White House called on to help student loan market


One of the latest potential victims of the credit crunch to emerge has been the student loan market. Democratic Congressman Rep. Paul Kanjorski of Pennsylvania., chairman of the House Financial Services subcommittee on capital markets, and 20 other members of his party sent a letter Friday to Treasury Secretary Henry Paulson and Education Secretary Margaret Spelling asking them to take steps to shore up the student loan market.

They wrote that "We urge you to work without delay ... to address this problem before it significantly decreases access to higher education opportunities for students and their families."

They may have a point, although Department of Education officials say that they haven't yet seen a problem emerge. But before we start to talk about unspecified government solutions to students not being able to borrow enormous sums of money to pay for college, I think we need to look at more common-sense solutions. As the Dolans discussed in a recent video, community college for the first 2 years is a wonderful way to save a ton of money on college. More incentives that encourage kids to pursue this option -- perhaps in exchange for better terms on student loans after they transfer to a state university -- could serve 2 purposes: eliminating the need for the government to pump money into student loans, and decreasing the size of the anchor that so many kids graduate college with.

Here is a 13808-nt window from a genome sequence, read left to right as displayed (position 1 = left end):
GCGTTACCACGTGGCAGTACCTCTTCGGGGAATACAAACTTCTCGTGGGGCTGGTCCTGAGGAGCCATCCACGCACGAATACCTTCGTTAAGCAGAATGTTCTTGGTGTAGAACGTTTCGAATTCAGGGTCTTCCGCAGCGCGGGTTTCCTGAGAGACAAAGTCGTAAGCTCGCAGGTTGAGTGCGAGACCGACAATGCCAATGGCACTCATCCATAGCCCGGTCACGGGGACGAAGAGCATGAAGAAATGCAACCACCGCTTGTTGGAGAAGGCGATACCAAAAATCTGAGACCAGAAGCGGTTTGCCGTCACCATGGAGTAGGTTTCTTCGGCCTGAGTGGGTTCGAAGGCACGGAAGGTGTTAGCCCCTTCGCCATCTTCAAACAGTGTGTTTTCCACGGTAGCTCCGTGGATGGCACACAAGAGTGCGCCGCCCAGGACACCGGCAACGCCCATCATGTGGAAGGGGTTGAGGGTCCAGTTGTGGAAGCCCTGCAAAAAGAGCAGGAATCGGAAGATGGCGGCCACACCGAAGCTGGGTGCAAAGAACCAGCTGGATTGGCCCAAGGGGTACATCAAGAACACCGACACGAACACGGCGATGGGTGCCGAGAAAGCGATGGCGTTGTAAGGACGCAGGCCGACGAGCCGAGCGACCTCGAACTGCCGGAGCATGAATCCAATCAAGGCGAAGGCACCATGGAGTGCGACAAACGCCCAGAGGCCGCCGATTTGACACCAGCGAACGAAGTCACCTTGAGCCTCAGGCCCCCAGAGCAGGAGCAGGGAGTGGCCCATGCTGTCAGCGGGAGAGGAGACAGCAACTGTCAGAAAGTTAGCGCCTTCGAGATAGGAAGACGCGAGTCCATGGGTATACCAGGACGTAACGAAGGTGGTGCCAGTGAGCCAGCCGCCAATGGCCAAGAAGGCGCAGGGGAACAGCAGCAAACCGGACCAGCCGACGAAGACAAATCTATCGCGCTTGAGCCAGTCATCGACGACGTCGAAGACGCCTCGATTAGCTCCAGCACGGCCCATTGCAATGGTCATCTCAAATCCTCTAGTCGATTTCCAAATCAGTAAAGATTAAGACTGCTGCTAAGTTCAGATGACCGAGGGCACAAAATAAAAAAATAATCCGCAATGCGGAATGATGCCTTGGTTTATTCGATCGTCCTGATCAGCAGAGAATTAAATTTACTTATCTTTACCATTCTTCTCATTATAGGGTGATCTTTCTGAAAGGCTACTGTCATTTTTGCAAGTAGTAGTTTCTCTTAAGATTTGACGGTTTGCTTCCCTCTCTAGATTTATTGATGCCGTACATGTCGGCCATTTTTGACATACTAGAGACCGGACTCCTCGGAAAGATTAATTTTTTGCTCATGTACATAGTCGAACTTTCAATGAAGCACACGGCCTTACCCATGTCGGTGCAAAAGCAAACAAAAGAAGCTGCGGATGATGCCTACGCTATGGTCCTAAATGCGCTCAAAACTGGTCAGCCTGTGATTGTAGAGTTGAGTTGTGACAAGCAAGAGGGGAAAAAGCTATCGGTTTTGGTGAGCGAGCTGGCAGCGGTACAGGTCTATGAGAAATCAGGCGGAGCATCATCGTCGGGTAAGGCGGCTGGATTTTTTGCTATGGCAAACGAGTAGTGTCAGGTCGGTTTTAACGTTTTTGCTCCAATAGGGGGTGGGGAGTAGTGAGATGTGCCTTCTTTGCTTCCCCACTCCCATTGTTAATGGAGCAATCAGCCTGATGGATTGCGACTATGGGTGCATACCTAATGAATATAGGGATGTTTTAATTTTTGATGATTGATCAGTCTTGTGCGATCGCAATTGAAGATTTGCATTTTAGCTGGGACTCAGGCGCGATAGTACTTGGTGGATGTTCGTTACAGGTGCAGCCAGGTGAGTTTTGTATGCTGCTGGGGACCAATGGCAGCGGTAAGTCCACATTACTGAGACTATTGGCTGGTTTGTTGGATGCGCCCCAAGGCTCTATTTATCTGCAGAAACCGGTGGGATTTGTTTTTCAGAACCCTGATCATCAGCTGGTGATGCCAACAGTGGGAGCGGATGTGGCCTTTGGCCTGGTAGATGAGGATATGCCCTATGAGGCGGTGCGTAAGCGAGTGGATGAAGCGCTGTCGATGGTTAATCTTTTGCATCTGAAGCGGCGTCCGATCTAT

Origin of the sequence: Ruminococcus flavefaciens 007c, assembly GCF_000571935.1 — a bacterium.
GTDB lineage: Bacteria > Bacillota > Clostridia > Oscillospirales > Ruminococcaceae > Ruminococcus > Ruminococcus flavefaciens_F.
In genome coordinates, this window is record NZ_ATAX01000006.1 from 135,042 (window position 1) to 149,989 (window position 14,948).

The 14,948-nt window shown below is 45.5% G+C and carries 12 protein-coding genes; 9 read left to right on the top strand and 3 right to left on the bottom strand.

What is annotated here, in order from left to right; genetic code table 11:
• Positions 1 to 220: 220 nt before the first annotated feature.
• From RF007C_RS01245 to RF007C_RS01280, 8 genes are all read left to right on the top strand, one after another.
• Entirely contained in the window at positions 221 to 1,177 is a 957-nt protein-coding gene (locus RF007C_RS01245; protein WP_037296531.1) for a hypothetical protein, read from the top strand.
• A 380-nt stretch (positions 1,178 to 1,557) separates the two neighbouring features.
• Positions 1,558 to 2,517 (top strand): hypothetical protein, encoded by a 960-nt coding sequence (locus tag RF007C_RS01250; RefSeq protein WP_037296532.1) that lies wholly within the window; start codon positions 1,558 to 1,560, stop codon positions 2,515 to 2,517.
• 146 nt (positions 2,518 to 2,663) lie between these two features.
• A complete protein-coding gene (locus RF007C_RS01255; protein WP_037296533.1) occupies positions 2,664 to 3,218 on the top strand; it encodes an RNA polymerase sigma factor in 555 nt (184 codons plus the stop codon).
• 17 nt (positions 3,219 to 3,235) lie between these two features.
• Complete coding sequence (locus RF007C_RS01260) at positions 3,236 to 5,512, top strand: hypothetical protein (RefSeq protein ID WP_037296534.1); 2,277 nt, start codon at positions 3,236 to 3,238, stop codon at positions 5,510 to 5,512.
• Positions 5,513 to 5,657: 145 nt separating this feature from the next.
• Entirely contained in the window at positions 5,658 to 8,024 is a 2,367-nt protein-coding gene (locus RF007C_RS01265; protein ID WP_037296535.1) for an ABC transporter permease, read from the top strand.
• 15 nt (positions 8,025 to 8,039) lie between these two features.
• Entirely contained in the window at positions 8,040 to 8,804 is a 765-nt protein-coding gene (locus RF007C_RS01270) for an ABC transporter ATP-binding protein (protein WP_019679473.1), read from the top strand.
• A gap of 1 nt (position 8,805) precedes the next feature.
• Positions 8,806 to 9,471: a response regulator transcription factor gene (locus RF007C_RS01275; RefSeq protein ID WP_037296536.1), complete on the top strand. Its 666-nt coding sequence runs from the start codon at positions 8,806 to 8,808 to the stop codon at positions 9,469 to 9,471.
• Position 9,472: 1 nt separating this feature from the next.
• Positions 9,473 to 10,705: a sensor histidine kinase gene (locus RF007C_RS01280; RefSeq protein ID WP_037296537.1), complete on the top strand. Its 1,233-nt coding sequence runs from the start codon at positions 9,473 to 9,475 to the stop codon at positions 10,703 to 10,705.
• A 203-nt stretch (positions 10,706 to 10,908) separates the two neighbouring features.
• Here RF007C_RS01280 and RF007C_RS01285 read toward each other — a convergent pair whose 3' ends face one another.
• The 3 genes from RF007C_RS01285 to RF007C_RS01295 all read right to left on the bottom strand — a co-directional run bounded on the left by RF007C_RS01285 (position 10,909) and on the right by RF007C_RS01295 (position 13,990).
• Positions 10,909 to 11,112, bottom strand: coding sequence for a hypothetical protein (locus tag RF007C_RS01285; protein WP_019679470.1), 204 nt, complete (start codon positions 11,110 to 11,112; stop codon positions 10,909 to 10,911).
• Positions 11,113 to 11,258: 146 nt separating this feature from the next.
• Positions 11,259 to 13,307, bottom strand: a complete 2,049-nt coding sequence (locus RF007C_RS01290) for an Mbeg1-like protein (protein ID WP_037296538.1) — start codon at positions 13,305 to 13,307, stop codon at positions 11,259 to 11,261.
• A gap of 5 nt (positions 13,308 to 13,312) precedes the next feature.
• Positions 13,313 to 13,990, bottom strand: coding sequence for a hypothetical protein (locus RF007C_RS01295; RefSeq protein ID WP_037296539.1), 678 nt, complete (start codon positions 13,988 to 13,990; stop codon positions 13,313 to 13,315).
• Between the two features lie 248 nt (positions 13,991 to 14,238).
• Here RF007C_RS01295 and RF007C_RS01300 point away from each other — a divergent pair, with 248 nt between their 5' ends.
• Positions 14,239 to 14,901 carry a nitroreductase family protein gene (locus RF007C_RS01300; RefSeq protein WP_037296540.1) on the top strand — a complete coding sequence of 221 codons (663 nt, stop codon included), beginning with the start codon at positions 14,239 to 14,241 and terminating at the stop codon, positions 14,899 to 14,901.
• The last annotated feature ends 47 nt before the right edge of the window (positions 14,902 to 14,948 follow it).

Too many kids feel like attending a private college for 4 years is a birthright and I worry that these well-meaning Congressman may be feeding into that illusion. We shouldn't be talking about ways to make it easier for people to borrow money for college; we should be talking about ways to make borrowing huge sums of money for education unnecessary.